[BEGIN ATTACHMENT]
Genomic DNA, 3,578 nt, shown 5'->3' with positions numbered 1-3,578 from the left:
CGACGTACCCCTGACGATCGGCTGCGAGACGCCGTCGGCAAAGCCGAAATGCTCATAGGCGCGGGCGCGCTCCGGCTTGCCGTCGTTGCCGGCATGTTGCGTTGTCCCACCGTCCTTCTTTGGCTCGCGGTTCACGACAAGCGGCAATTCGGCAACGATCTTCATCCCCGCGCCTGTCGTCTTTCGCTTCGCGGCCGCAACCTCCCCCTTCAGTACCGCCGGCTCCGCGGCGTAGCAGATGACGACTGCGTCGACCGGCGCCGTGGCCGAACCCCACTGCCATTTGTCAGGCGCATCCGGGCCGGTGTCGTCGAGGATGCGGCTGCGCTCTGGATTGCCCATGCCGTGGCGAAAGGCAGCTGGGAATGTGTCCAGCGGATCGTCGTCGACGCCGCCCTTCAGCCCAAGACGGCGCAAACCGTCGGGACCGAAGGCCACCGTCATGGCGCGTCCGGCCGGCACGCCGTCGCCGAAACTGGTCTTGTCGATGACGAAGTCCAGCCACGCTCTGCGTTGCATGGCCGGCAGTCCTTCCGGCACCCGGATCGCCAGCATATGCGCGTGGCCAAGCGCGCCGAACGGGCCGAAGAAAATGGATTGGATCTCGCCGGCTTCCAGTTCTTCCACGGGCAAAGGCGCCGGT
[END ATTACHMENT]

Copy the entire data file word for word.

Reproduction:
Genomic DNA, 3,578 nt, shown 5'->3' with positions numbered 1-3,578 from the left:
CGACGTACCCCTGACGATCGGCTGCGAGACGCCGTCGGCAAAGCCGAAATGCTCATAGGCGCGGGCGCGCTCCGGCTTGCCGTCGTTGCCGGCATGTTGCGTTGTCCCACCGTCCTTCTTTGGCTCGCGGTTCACGACAAGCGGCAATTCGGCAACGATCTTCATCCCCGCGCCTGTCGTCTTTCGCTTCGCGGCCGCAACCTCCCCCTTCAGTACCGCCGGCTCCGCGGCGTAGCAGATGACGACTGCGTCGACCGGCGCCGTGGCCGAACCCCACTGCCATTTGTCAGGCGCATCCGGGCCGGTGTCGTCGAGGATGCGGCTGCGCTCTGGATTGCCCATGCCGTGGCGAAAGGCAGCTGGGAATGTGTCCAGCGGATCGTCGTCGACGCCGCCCTTCAGCCCAAGACGGCGCAAACCGTCGGGACCGAAGGCCACCGTCATGGCGCGTCCGGCCGGCACGCCGTCGCCGAAACTGGTCTTGTCGATGACGAAGTCCAGCCACGCTCTGCGTTGCATGGCCGGCAGTCCTTCCGGCACCCGGATCGCCAGCATATGCGCGTGGCCAAGCGCGCCGAACGGGCCGAAGAAAATGGATTGGATCTCGCCGGCTTCCAGTTCTTCCACGGGCAAAGGCGCCGGT